Quality tends to make ist return when companies grow old as suddenly there are sufficient competitors which also can get cheap code. Suddenly quality becomes important again.

IMHO all the skills for arriving at quality in development, deployment, etc. should be a part of engineering training worldwide.

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rhnonose profile image
Rodrigo Nonose

And you can see that startups take over market share gradually by making quality products, being closer to the final user and improving gradually.

It's a cycle that moves the market and there's always a breach. I don't see this being stable soon.

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danielsreichenbach profile image
Daniel S. Reichenbach

... and every startup either dies or becomes the next IBM. It's an iterative cycle where companies repeat the same mistakes over and over because they think they would be able to sustain doing / being better while growing.

I wish it worked that way, it did not so far. See Google. Small "do googy startup". Now they are big. And no longer goody two shoe folks.

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danielsreichenbach profile image
Daniel S. Reichenbach

There is a reason why profession and proficient are somewhat connected. Not just in English.

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elmuerte profile image
Michiel Hendriks

Are developers being paid well, compared to others on the same level within the same organization?
I will not dispute that developers get paid a well livable wage. But I also see that the non-tech people on the same level are paid much more.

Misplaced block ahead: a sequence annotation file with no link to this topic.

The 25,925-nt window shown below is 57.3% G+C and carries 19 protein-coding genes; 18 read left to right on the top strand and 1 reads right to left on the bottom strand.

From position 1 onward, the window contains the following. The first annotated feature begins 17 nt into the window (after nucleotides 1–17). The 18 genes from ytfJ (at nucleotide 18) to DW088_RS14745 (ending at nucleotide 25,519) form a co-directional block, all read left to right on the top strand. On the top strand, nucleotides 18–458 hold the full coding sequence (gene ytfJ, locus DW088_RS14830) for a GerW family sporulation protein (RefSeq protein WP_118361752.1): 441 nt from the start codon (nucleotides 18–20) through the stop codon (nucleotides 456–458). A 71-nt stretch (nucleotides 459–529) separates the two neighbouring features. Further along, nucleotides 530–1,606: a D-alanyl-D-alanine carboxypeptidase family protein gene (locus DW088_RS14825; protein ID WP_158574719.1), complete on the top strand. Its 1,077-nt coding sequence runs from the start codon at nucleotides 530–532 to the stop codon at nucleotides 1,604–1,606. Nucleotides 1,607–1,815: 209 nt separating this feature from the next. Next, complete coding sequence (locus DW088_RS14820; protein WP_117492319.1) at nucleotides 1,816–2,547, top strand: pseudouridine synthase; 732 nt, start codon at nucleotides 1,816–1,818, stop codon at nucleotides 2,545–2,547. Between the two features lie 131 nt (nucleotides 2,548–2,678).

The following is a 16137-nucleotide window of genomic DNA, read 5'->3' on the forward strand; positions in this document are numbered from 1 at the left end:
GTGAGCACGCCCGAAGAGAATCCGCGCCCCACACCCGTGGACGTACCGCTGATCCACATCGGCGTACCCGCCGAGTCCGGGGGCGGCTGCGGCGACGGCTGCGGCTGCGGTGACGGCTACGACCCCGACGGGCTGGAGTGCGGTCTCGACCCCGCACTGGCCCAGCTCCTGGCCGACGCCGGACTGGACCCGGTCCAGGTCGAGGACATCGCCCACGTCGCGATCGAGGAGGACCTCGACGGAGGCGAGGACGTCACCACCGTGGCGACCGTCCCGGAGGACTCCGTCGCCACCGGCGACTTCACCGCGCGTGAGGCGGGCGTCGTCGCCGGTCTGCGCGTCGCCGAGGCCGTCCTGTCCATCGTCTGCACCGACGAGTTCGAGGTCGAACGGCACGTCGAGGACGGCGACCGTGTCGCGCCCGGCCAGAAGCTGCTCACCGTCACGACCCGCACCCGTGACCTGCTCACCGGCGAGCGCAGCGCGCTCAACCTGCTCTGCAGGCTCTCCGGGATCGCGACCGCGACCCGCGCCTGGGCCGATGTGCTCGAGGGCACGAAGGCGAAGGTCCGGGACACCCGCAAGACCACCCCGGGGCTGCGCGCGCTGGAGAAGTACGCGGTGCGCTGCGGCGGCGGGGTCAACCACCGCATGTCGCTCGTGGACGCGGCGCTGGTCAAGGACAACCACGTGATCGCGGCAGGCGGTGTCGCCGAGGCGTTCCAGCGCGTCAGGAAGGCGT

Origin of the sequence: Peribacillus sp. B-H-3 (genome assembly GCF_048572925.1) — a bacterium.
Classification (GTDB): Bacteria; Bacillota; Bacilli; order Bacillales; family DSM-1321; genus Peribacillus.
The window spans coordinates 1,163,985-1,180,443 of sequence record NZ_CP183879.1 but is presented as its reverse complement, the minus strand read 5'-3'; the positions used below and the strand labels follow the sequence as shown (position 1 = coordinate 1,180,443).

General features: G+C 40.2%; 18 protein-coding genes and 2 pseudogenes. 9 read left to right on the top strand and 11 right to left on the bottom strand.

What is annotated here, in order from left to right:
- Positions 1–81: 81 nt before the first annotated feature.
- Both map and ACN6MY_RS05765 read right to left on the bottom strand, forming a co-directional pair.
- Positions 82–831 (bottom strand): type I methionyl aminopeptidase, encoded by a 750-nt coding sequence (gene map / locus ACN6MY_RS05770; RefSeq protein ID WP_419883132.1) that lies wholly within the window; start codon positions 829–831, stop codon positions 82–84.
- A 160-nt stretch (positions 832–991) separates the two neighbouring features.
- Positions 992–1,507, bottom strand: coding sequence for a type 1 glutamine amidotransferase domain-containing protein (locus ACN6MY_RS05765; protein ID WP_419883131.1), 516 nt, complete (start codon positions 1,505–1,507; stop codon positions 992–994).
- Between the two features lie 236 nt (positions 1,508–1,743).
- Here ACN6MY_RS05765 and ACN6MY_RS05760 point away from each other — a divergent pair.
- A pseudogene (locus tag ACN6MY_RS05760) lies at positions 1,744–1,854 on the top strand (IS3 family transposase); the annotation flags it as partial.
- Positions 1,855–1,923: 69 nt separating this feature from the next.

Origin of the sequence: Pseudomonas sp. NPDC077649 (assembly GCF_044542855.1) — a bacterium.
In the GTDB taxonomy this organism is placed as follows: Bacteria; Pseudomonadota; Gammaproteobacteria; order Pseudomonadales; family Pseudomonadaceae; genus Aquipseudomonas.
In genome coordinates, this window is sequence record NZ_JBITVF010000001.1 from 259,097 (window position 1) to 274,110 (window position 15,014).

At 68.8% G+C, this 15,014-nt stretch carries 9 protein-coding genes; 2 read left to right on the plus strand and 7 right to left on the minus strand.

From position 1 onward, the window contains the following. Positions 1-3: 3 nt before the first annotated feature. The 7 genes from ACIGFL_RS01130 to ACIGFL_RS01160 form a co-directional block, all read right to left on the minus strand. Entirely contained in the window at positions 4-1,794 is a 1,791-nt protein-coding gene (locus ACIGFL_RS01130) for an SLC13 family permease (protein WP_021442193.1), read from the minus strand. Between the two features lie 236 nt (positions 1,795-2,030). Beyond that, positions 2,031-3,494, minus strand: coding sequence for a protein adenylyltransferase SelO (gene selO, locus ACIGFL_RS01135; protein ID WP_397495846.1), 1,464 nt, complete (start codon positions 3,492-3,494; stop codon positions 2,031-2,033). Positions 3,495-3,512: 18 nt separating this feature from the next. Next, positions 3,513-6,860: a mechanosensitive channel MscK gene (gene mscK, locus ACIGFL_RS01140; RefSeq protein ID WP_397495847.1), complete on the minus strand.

I think the equivalent non-developers in general are overvalued and overpaid.

Maybe it is because developers are generally not out for the money, and they are taken advantage of because of this. Or the non-developers are just more aggressive and greedy.

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rhnonose profile image
Rodrigo Nonose

It depends.

Developers have freedom. The fact that you can get out of a fintech and join a retail without too much pay-cut and reuse your experience is extremely valuable. The mobility developers have is what makes us valuable in any industry, which is freedom.

We're not either overvalued and overpaid, just a little bit spoiled since we have so many options.

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xuwupeng2000 profile image
Jack Wu

I would argue that programming skills are not transferable as people skills.

Open any development job ad what skills are on the list?

I randomly copied one here:
Proven experience using Ruby on Rails and ideally along with some front-end toolkit practice such as ReactJS or AngularJS
Have any of the following technologies: Rails, AWS, Github, Bootstrap, Javascript, Postgres, Cassandra, Solr, Chef, Jenkins
Quality is important to you and you will be driven to improve this product every day.
Previous roles held in innovative, Agile environments
Ideally, you will have experience with web-based SAAS products using a range of tools

I don't see any of them are that transferable.
I mean no offense but honestly demo the risk as developers we are taking.